Trade and investment
As with security cooperation, the parties to the Abraham Accords have seen substantial growth in bilateral economic cooperation in the years since the agreement was signed. According to Bank of Israel statistics, Israeli imports from the region more than doubled, from $3.6 billion in 2019 to $8.3 billion in 2022. For the first four months of 2023, bilateral trade between the UAE and Israel was valued at $990.6 million, with an expectation that it would reach $3 billion for the year and $3.45 billion for 2024. Although Israel’s bilateral trade with Morocco and Bahrain lags far behind its trade with the Emirates, the parties are looking to a significant expansion of economic relations in the future.
To facilitate this process, each of the three Arab parties to the Abraham Accords has now signed bilateral trade and investment agreements with Israel. Morocco led the way in February 2022 with an agreement focused on development of bilateral trade, cooperation, customs exemptions for temporary imports (e.g., sample products for display or for art exhibitions), and implementation of steps to expand mutual trade relations. The UAE-Israeli free trade agreement came into force in April 2023. That agreement provides tariff relief for some 96% of products traded between the two parties and allows for the entry of UAE service companies into a range of Israeli markets while offering Israeli companies reciprocal access to UAE government tenders.
A free trade agreement between Israel and Bahrain, finalized at the professional level more than a year ago and expected to encourage trade between the countries, has not yet been ratified by the leaders. In September, however, on a visit to mark the opening of a new Israeli embassy chancery in Manama, Israel’s Foreign Minister Eli Cohen signed with his Bahraini counterpart, Abdullatif al-Zayani, a new agreement aimed at expanding tourism, increasing the number of direct flights between the two countries, and enhancing trade and investment links. Cohen was accompanied on his visit to Bahrain by a business delegation representing over 30 Israeli companies from the high-tech, logistics, and real estate sectors.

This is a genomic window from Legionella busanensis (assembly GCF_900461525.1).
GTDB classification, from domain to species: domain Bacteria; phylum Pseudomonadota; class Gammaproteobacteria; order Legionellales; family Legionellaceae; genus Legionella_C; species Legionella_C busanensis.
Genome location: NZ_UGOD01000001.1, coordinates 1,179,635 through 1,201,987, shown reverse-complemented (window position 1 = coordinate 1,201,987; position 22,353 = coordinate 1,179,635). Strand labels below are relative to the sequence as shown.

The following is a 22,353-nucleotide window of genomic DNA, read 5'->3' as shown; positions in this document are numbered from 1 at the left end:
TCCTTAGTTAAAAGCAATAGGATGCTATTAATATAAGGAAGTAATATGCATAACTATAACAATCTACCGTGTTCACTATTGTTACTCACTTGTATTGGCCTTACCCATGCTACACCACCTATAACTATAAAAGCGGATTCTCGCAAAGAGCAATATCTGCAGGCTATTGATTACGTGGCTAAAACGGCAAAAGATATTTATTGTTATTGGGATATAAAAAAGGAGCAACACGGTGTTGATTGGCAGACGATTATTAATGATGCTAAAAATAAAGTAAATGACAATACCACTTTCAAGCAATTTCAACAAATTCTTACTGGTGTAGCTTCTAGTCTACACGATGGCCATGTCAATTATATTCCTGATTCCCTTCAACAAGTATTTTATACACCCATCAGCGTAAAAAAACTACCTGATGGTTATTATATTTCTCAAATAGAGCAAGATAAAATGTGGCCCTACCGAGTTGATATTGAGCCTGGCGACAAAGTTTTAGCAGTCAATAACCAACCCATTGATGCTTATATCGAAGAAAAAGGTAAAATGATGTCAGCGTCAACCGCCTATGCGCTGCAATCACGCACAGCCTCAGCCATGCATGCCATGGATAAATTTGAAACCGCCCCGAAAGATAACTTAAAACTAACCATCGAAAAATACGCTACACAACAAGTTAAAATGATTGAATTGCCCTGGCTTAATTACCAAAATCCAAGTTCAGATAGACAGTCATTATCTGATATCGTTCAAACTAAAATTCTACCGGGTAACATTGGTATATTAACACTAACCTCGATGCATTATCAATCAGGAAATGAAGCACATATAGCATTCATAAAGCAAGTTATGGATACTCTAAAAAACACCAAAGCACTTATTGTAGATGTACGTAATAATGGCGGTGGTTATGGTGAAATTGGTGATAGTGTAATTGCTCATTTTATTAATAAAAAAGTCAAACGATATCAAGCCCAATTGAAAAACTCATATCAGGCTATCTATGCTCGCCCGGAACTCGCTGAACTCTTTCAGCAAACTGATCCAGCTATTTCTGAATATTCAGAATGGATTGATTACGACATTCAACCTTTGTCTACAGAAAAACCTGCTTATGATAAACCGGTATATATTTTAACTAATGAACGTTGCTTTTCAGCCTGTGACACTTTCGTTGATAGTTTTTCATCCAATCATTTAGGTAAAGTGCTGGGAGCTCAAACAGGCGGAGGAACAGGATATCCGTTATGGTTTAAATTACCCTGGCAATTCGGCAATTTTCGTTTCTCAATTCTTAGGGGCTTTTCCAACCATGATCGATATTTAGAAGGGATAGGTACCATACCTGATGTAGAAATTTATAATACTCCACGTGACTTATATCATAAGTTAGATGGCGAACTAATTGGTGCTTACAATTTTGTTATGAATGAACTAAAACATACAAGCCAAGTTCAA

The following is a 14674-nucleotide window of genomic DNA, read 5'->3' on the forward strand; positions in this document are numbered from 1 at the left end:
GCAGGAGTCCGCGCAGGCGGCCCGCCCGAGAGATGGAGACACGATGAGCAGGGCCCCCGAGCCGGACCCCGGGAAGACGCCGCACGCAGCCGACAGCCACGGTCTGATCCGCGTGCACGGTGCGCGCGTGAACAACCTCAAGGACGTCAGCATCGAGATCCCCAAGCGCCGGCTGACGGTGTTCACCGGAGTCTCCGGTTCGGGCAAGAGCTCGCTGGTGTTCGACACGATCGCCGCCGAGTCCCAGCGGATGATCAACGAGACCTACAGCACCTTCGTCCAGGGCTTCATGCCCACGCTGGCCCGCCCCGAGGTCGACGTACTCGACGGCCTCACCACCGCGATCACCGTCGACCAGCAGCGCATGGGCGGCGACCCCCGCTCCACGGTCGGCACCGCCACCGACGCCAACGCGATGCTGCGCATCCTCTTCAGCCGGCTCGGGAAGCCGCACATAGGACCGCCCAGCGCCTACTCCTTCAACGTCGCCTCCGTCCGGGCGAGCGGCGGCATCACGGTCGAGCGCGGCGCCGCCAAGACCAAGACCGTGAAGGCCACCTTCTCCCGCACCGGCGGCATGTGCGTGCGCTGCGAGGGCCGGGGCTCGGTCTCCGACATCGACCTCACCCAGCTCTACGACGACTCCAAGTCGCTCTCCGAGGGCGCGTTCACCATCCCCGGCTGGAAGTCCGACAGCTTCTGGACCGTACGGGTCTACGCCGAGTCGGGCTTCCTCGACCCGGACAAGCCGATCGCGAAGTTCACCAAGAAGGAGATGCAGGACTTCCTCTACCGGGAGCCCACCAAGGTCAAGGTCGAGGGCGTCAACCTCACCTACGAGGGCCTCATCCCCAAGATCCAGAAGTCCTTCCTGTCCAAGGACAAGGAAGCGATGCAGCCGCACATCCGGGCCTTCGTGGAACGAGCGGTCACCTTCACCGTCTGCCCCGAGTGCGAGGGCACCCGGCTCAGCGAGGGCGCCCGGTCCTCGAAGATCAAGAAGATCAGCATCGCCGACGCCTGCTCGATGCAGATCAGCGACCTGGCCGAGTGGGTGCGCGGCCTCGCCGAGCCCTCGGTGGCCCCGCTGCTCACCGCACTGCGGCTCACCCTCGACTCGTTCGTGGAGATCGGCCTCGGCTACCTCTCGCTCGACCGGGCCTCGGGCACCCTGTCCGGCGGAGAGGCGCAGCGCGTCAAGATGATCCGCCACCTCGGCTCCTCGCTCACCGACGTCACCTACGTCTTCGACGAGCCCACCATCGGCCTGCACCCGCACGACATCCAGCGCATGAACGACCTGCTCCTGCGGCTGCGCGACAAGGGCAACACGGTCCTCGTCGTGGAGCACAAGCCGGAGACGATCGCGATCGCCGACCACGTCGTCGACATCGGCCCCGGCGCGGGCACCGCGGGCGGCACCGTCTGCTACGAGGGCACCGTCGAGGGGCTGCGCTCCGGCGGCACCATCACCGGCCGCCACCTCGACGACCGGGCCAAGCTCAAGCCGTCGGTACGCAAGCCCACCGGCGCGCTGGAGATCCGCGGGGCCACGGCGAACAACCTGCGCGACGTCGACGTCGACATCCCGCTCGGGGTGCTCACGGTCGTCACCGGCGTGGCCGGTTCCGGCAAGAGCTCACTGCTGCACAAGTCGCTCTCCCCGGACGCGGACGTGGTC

As is the case with security cooperation, the UAE has demonstrated that it is best positioned to take advantage of new trade and investment opportunities with Israel. Notably, in November 2022, the two signed an agreement with Amman to have an Emirati company build a 600 megawatt (MW) solar energy plant in Jordan, with the power sold to Israel; in exchange, Israel pledged to provide 200 million cubic meters of desalinated water to Jordan. In another notable initiative, the UAE company PureHealth announced that it is partnering with Israel’s Sheba Medical Center to promote research, medical tourism, training, and medical technology.
Figures from the Israeli Central Bureau of Statistics show that while trade between the UAE and Israel in 2021-22 (excluding diamonds and services) amounted to about $2.5 billion, trade with Bahrain was worth only $20 million. The gap can be partly explained by the fact that the UAE is a global financial hub and, therefore, offers additional opportunities for trade. Thus, the figures also, and perhaps principally, reflect re-export of goods from other economies.
Tourism: A one-way street so far